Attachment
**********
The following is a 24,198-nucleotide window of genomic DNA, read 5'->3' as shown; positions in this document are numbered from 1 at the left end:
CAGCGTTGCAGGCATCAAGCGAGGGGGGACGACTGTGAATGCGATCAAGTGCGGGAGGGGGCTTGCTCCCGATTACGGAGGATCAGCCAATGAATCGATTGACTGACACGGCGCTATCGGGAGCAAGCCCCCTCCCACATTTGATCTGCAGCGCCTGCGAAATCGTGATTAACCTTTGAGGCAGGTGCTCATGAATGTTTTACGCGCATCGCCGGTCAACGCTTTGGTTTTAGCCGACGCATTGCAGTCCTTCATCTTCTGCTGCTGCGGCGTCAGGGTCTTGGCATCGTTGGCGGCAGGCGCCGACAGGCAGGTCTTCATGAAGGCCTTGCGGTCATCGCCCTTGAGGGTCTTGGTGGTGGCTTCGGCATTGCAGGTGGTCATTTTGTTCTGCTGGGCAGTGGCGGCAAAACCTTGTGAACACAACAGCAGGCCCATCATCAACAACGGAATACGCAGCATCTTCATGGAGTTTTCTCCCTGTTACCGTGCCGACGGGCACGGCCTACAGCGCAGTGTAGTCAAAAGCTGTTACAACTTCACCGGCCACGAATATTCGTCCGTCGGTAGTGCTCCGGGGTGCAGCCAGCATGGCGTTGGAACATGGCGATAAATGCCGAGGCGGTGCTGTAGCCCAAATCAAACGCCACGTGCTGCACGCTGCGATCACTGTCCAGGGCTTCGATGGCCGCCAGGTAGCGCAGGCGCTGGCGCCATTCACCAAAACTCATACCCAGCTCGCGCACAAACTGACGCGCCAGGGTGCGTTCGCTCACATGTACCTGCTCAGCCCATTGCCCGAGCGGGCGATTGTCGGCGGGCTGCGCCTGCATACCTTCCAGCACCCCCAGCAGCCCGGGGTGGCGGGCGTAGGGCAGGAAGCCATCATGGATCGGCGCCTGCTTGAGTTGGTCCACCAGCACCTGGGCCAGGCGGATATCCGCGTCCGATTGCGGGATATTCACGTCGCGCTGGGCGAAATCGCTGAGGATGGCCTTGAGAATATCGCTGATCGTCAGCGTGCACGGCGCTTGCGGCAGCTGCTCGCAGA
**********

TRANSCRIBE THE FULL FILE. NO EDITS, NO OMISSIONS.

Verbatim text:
The following is a 24,198-nucleotide window of genomic DNA, read 5'->3' as shown; positions in this document are numbered from 1 at the left end:
CAGCGTTGCAGGCATCAAGCGAGGGGGGACGACTGTGAATGCGATCAAGTGCGGGAGGGGGCTTGCTCCCGATTACGGAGGATCAGCCAATGAATCGATTGACTGACACGGCGCTATCGGGAGCAAGCCCCCTCCCACATTTGATCTGCAGCGCCTGCGAAATCGTGATTAACCTTTGAGGCAGGTGCTCATGAATGTTTTACGCGCATCGCCGGTCAACGCTTTGGTTTTAGCCGACGCATTGCAGTCCTTCATCTTCTGCTGCTGCGGCGTCAGGGTCTTGGCATCGTTGGCGGCAGGCGCCGACAGGCAGGTCTTCATGAAGGCCTTGCGGTCATCGCCCTTGAGGGTCTTGGTGGTGGCTTCGGCATTGCAGGTGGTCATTTTGTTCTGCTGGGCAGTGGCGGCAAAACCTTGTGAACACAACAGCAGGCCCATCATCAACAACGGAATACGCAGCATCTTCATGGAGTTTTCTCCCTGTTACCGTGCCGACGGGCACGGCCTACAGCGCAGTGTAGTCAAAAGCTGTTACAACTTCACCGGCCACGAATATTCGTCCGTCGGTAGTGCTCCGGGGTGCAGCCAGCATGGCGTTGGAACATGGCGATAAATGCCGAGGCGGTGCTGTAGCCCAAATCAAACGCCACGTGCTGCACGCTGCGATCACTGTCCAGGGCTTCGATGGCCGCCAGGTAGCGCAGGCGCTGGCGCCATTCACCAAAACTCATACCCAGCTCGCGCACAAACTGACGCGCCAGGGTGCGTTCGCTCACATGTACCTGCTCAGCCCATTGCCCGAGCGGGCGATTGTCGGCGGGCTGCGCCTGCATACCTTCCAGCACCCCCAGCAGCCCGGGGTGGCGGGCGTAGGGCAGGAAGCCATCATGGATCGGCGCCTGCTTGAGTTGGTCCACCAGCACCTGGGCCAGGCGGATATCCGCGTCCGATTGCGGGATATTCACGTCGCGCTGGGCGAAATCGCTGAGGATGGCCTTGAGAATATCGCTGATCGTCAGCGTGCACGGCGCTTGCGGCAGCTGCTCGCAGA